Christians throughout history have tried to make educated guesses about Christ’s return, often scrutinizing the striking imagery of the books of Daniel and Revelation for clues. But we’re wise to raise red flags when earnest guesses are replaced by specific predictions. Such predictions are usually obscure and complex, calculated by plugging numbers from throughout the Bible and world history into arcane formulas.

These efforts are problematic for several reasons. First, they’re in tension with Jesus’ own words about “no one” knowing “that day or hour.” Second, claims about hidden formulas and codes in the Bible contradict the long-held Christian understanding of Scripture as plain, clear, and accessible to all. The reformer Martin Luther articulated the Christian confidence that when we read the Bible with God’s guidance, Scripture is clear and open:

The clearness of the Scripture is twofold; even as the obscurity is twofold also. The one is external, placed in the ministry of the word; the other internal, placed in the understanding of the heart…. For the Spirit is required to understand the whole of the Scripture and every part of it. If you speak of the external clearness, nothing whatever is left obscure or ambiguous; but all things that are in the Scriptures, are by the Word brought forth into the clearest light, and proclaimed to the whole world.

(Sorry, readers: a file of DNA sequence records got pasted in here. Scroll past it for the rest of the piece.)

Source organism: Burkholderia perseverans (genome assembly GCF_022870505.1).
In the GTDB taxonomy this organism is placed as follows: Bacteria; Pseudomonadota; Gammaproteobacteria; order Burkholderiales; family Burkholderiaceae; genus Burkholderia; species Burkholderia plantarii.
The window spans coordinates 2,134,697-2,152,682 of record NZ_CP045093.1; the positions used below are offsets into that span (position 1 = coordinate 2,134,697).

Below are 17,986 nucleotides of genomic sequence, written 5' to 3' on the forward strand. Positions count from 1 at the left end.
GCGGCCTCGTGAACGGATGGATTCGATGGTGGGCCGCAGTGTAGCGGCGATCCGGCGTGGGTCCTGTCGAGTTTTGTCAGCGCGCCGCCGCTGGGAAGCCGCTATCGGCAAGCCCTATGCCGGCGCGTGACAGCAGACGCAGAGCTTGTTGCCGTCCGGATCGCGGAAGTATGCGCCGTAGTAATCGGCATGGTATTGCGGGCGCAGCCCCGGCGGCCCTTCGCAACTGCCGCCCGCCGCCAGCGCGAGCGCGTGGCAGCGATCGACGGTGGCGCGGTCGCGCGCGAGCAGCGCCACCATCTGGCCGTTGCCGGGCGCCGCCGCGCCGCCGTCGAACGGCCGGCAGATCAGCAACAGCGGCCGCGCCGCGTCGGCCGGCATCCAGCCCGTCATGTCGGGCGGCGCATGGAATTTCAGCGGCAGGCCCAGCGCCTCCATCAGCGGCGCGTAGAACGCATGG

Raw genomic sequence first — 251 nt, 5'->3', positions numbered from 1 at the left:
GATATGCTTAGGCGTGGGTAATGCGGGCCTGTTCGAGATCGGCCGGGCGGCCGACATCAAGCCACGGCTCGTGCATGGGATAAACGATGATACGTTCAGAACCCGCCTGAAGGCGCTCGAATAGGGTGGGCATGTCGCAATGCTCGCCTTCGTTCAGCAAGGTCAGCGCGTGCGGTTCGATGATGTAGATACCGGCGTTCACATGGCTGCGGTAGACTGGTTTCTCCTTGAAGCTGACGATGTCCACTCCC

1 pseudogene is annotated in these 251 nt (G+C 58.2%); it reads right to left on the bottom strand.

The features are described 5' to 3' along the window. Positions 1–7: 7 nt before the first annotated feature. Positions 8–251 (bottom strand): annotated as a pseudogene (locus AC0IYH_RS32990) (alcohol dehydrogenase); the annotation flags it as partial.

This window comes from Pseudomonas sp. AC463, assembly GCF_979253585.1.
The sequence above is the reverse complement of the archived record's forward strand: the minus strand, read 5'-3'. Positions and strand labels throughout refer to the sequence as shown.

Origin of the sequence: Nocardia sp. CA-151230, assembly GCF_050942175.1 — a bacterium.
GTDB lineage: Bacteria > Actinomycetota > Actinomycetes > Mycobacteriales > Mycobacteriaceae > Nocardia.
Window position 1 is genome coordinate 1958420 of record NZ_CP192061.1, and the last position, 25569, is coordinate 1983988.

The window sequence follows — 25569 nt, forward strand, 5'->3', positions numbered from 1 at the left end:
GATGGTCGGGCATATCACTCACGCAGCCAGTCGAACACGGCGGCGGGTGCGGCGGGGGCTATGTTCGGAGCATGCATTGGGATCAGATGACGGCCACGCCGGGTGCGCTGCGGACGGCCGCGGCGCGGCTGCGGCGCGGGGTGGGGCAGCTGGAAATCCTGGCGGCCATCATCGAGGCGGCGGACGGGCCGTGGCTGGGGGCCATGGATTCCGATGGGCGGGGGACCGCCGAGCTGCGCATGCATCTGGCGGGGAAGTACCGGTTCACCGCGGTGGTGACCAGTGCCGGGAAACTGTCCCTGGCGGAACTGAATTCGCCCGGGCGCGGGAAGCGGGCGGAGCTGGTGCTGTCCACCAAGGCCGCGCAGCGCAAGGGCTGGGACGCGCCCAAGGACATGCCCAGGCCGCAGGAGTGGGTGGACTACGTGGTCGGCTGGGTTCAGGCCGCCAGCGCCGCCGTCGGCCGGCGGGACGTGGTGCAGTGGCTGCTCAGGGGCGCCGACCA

Finally, there’s the simple fact that none of the long line of confident predictions—from William Miller’s Great Disappointment to Harold Camping’s 1994 prediction—have ever been correct. That historical context should at the very least inspire extreme humility about the exercise of prediction.

Will the end of the world begin tomorrow, as Harold Camping claims? We don’t know—according to the Bible, we can’t know. When confronted by human prophecies and predictions, our best course of action, as always, is to listen to Jesus’ own words: “Be on guard! Be alert!” We don’t know when Jesus is coming back, but we can strive to live righteously until he does.

DAILY BOOSTER: Prayer – The Hedge of Protection

PRAY
But I will fence her in with thornbushes. I will block the road to make her lose her way. When she runs after her lovers, she won’t be able to catch up with them. She will search for them but not find them. Then she will think “I might as well return to my husband because I was better off with him than I am now.” Hosea 2:6–7 (NLT)

When Gomer, the Old Testament prophet Hosea’s wife, continued to chase after other lovers, God placed a hedge of thorns around her, keeping her from finding adulterous relationships and eventually driving her back to her husband.